- A humble Siya Kolisi says he owes the people who made sacrifices for his rise by grabbing the opportunity of signing for French club Racing 92.
- He cites more time with his family and the club's concerted philanthropic efforts as major considerations for moving on from the Sharks after the World Cup.
- But the family will return to SA and, for now, he's still fully committed to the Durban franchise's campaign.
A typically humble Siya Kolisi reiterated that he's not a self-made man and that his eye-catching move to French club Racing 92 at the conclusion of this year's World Cup - confirmed early on Tuesday - has been made possible again by the "immense contributions of so many people in my life".
The inspirational Springbok captain, whose life story of impoverished youngster to one of South Africa's most recognisable sportsmen has become the stuff of legend, duly wants to honour those individuals' sacrifices with his new Paris-based gig.
"It is these positive influences that have resulted in me becoming both the man, and the rugby player, I am today," Kolisi said in a statement released on his respective social media accounts.
"It has always been my desire to honour these contributions by making most of every opportunity that I receive."
The 31-year-old loose forward had as recently as last May extended his terms with the Sharks to 2027, but reports began surfacing late last year that the French giants had commenced discussions with him and clinched his signature.
Given his hectic playing schedule over the past several years, Kolisi unsurprisingly cited a desire to change his family dynamics as a major consideration for his move.
"Rachel and the kids have sacrificed so much throughout my career, and I am immeasurably grateful for this," he said.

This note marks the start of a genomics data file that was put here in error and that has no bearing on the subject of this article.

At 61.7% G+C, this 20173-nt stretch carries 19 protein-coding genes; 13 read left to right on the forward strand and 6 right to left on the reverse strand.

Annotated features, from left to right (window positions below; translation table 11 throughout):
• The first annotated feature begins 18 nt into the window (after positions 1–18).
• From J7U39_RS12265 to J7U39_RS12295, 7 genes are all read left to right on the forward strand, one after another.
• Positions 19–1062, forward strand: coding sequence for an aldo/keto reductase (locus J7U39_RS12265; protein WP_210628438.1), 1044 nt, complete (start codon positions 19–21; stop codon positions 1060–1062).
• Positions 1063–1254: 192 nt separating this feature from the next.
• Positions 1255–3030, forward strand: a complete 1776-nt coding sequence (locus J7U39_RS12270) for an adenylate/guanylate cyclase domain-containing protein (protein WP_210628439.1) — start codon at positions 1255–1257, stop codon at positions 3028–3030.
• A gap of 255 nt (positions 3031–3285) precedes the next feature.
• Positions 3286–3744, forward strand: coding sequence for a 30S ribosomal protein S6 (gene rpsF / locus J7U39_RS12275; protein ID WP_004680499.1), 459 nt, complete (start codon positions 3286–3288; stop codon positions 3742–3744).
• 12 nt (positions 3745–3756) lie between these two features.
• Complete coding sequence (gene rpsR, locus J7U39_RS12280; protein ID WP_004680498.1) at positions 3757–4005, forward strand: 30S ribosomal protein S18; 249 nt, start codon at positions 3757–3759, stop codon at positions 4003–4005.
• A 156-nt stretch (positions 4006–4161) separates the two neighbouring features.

"The move to Racing 92 will enable me to spend more time with my family, which is something that I have longed for, and this prospect certainly played a significant part in my decision-making.
"[Also], not many athletes get the chance to write the chapters of their respective stories and I view this new challenge as an opportunity to do this."
At least at face value, Kolisi can't be accused of moving on to a less demanding assignment on the field as Racing are perennial challengers for the French Top14 title - they currently sit third this season - and were runners-up in 2019/20's Champions Cup.
He joins fellow accomplished Boks Trevor Nyakane and Warrick Gelant, along with several other overseas stars such as Scottish pivot Finn Russell and Puma stalwart Juan Imhoff.
But the club's social responsibility initiatives also holds appeal.
"I'm fully aware that Racing has great ambitions on the field, while the club's progressive outlook on philanthropic projects is also hugely encouraging and aligns with my personal values and mission," said Kolisi.
That doesn't mean he'll neglect his massive footprint in South Africa and his foundation will continue to do its fine work, with the Kolisis planning on returning to South Africa after the French sojourn.
For now, Kolisi is fully focused on making his final chapter with the Sharks a memorable one.
"It has been an incredible collaborative effort between the Sharks and Racing 92 that has enabled me to start a new chapter in my career after the 2023 World Cup. I want to give a massive thanks to the Sharks for welcoming me with open arms in 2021, and for making me feel so at home in Durban, while their support over the last couple of years has been hugely influential during a key period in my career.
"I am immensely appreciative that the Sharks have given me their blessing to make this move, and it goes without saying that I will continue to give my all for the team over the next few months.”